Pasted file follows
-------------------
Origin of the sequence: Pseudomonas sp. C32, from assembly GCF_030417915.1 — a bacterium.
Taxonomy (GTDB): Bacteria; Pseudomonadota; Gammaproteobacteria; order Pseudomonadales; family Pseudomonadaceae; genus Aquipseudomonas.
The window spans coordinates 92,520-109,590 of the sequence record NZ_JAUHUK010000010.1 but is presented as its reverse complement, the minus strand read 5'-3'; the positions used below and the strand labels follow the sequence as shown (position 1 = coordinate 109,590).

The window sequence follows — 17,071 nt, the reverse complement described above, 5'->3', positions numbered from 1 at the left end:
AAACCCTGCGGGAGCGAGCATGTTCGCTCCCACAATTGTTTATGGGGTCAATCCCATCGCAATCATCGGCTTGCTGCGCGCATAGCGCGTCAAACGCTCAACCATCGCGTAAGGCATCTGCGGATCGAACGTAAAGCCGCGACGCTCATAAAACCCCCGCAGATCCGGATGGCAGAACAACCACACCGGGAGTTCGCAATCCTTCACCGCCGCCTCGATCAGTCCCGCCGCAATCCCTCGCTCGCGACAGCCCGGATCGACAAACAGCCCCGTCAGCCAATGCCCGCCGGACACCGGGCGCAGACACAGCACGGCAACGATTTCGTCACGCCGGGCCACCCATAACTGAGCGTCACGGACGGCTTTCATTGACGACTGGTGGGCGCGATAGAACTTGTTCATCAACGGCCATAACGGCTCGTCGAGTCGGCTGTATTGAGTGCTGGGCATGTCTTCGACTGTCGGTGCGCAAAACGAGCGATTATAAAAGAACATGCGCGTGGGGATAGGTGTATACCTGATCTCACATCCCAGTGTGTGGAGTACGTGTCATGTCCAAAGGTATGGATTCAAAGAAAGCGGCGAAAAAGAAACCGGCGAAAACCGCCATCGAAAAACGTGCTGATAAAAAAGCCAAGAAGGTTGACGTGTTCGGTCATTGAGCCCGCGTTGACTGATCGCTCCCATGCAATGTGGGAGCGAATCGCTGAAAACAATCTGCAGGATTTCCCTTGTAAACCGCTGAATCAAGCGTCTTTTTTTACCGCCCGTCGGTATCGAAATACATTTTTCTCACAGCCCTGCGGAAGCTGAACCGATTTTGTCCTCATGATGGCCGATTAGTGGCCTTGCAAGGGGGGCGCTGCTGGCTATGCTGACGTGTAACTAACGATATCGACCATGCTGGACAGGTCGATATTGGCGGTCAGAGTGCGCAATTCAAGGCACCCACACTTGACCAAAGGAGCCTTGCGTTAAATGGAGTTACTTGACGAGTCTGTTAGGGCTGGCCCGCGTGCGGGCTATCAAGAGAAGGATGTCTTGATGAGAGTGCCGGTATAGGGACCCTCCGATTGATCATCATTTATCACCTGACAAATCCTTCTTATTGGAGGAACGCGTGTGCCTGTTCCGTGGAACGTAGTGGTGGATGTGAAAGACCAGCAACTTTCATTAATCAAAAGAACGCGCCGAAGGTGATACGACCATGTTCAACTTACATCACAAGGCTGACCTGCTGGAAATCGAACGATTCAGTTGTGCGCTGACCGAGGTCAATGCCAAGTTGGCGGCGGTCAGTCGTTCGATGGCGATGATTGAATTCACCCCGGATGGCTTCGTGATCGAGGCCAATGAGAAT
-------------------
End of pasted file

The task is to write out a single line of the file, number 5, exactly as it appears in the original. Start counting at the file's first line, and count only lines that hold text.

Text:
AAACCCTGCGGGAGCGAGCATGTTCGCTCCCACAATTGTTTATGGGGTCAATCCCATCGCAATCATCGGCTTGCTGCGCGCATAGCGCGTCAAACGCTCAACCATCGCGTAAGGCATCTGCGGATCGAACGTAAAGCCGCGACGCTCATAAAACCCCCGCAGATCCGGATGGCAGAACAACCACACCGGGAGTTCGCAATCCTTCACCGCCGCCTCGATCAGTCCCGCCGCAATCCCTCGCTCGCGACAGCCCGGATCGACAAACAGCCCCGTCAGCCAATGCCCGCCGGACACCGGGCGCAGACACAGCACGGCAACGATTTCGTCACGCCGGGCCACCCATAACTGAGCGTCACGGACGGCTTTCATTGACGACTGGTGGGCGCGATAGAACTTGTTCATCAACGGCCATAACGGCTCGTCGAGTCGGCTGTATTGAGTGCTGGGCATGTCTTCGACTGTCGGTGCGCAAAACGAGCGATTATAAAAGAACATGCGCGTGGGGATAGGTGTATACCTGATCTCACATCCCAGTGTGTGGAGTACGTGTCATGTCCAAAGGTATGGATTCAAAGAAAGCGGCGAAAAAGAAACCGGCGAAAACCGCCATCGAAAAACGTGCTGATAAAAAAGCCAAGAAGGTTGACGTGTTCGGTCATTGAGCCCGCGTTGACTGATCGCTCCCATGCAATGTGGGAGCGAATCGCTGAAAACAATCTGCAGGATTTCCCTTGTAAACCGCTGAATCAAGCGTCTTTTTTTACCGCCCGTCGGTATCGAAATACATTTTTCTCACAGCCCTGCGGAAGCTGAACCGATTTTGTCCTCATGATGGCCGATTAGTGGCCTTGCAAGGGGGGCGCTGCTGGCTATGCTGACGTGTAACTAACGATATCGACCATGCTGGACAGGTCGATATTGGCGGTCAGAGTGCGCAATTCAAGGCACCCACACTTGACCAAAGGAGCCTTGCGTTAAATGGAGTTACTTGACGAGTCTGTTAGGGCTGGCCCGCGTGCGGGCTATCAAGAGAAGGATGTCTTGATGAGAGTGCCGGTATAGGGACCCTCCGATTGATCATCATTTATCACCTGACAAATCCTTCTTATTGGAGGAACGCGTGTGCCTGTTCCGTGGAACGTAGTGGTGGATGTGAAAGACCAGCAACTTTCATTAATCAAAAGAACGCGCCGAAGGTGATACGACCATGTTCAACTTACATCACAAGGCTGACCTGCTGGAAATCGAACGATTCAGTTGTGCGCTGACCGAGGTCAATGCCAAGTTGGCGGCGGTCAGTCGTTCGATGGCGATGATTGAATTCACCCCGGATGGCTTCGTGATCGAGGCCAATGAGAAT